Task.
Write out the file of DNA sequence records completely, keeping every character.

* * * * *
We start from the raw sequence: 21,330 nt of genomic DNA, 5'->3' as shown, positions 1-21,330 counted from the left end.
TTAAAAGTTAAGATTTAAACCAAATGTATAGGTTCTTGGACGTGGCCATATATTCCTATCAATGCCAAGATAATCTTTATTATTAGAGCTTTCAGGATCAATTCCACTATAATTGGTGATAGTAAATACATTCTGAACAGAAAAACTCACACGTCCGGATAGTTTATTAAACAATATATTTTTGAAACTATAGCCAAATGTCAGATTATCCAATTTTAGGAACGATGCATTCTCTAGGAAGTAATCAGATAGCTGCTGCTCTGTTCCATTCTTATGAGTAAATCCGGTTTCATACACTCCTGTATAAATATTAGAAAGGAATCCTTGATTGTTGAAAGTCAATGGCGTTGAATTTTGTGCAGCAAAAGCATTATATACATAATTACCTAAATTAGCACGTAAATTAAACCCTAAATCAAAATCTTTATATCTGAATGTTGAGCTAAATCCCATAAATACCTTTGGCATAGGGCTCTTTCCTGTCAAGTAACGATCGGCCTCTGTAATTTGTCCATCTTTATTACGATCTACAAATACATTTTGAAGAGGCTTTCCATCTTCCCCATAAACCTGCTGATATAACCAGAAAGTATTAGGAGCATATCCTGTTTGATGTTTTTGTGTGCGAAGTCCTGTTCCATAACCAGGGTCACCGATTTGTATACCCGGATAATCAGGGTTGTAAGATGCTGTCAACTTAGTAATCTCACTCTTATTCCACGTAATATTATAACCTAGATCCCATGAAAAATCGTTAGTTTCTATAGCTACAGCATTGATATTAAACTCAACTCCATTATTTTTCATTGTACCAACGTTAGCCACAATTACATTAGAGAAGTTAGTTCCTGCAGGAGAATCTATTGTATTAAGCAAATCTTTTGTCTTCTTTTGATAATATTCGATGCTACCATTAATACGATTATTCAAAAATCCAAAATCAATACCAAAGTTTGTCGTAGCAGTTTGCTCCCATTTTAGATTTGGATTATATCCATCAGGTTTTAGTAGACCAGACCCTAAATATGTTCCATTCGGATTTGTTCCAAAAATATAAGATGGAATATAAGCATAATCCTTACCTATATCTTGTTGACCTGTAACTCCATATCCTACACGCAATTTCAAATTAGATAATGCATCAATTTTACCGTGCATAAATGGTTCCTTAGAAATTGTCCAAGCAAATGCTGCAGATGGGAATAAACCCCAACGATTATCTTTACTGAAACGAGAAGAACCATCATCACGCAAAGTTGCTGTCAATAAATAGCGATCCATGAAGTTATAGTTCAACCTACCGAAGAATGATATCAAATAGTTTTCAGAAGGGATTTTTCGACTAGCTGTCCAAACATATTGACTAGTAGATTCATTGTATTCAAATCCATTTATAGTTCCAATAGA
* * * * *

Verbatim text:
We start from the raw sequence: 21,330 nt of genomic DNA, 5'->3' as shown, positions 1-21,330 counted from the left end.
TTAAAAGTTAAGATTTAAACCAAATGTATAGGTTCTTGGACGTGGCCATATATTCCTATCAATGCCAAGATAATCTTTATTATTAGAGCTTTCAGGATCAATTCCACTATAATTGGTGATAGTAAATACATTCTGAACAGAAAAACTCACACGTCCGGATAGTTTATTAAACAATATATTTTTGAAACTATAGCCAAATGTCAGATTATCCAATTTTAGGAACGATGCATTCTCTAGGAAGTAATCAGATAGCTGCTGCTCTGTTCCATTCTTATGAGTAAATCCGGTTTCATACACTCCTGTATAAATATTAGAAAGGAATCCTTGATTGTTGAAAGTCAATGGCGTTGAATTTTGTGCAGCAAAAGCATTATATACATAATTACCTAAATTAGCACGTAAATTAAACCCTAAATCAAAATCTTTATATCTGAATGTTGAGCTAAATCCCATAAATACCTTTGGCATAGGGCTCTTTCCTGTCAAGTAACGATCGGCCTCTGTAATTTGTCCATCTTTATTACGATCTACAAATACATTTTGAAGAGGCTTTCCATCTTCCCCATAAACCTGCTGATATAACCAGAAAGTATTAGGAGCATATCCTGTTTGATGTTTTTGTGTGCGAAGTCCTGTTCCATAACCAGGGTCACCGATTTGTATACCCGGATAATCAGGGTTGTAAGATGCTGTCAACTTAGTAATCTCACTCTTATTCCACGTAATATTATAACCTAGATCCCATGAAAAATCGTTAGTTTCTATAGCTACAGCATTGATATTAAACTCAACTCCATTATTTTTCATTGTACCAACGTTAGCCACAATTACATTAGAGAAGTTAGTTCCTGCAGGAGAATCTATTGTATTAAGCAAATCTTTTGTCTTCTTTTGATAATATTCGATGCTACCATTAATACGATTATTCAAAAATCCAAAATCAATACCAAAGTTTGTCGTAGCAGTTTGCTCCCATTTTAGATTTGGATTATATCCATCAGGTTTTAGTAGACCAGACCCTAAATATGTTCCATTCGGATTTGTTCCAAAAATATAAGATGGAATATAAGCATAATCCTTACCTATATCTTGTTGACCTGTAACTCCATATCCTACACGCAATTTCAAATTAGATAATGCATCAATTTTACCGTGCATAAATGGTTCCTTAGAAATTGTCCAAGCAAATGCTGCAGATGGGAATAAACCCCAACGATTATCTTTACTGAAACGAGAAGAACCATCATCACGCAAAGTTGCTGTCAATAAATAGCGATCCATGAAGTTATAGTTCAACCTACCGAAGAATGATATCAAATAGTTTTCAGAAGGGATTTTTCGACTAGCTGTCCAAACATATTGACTAGTAGATTCATTGTATTCAAATCCATTTATAGTTCCAATAGA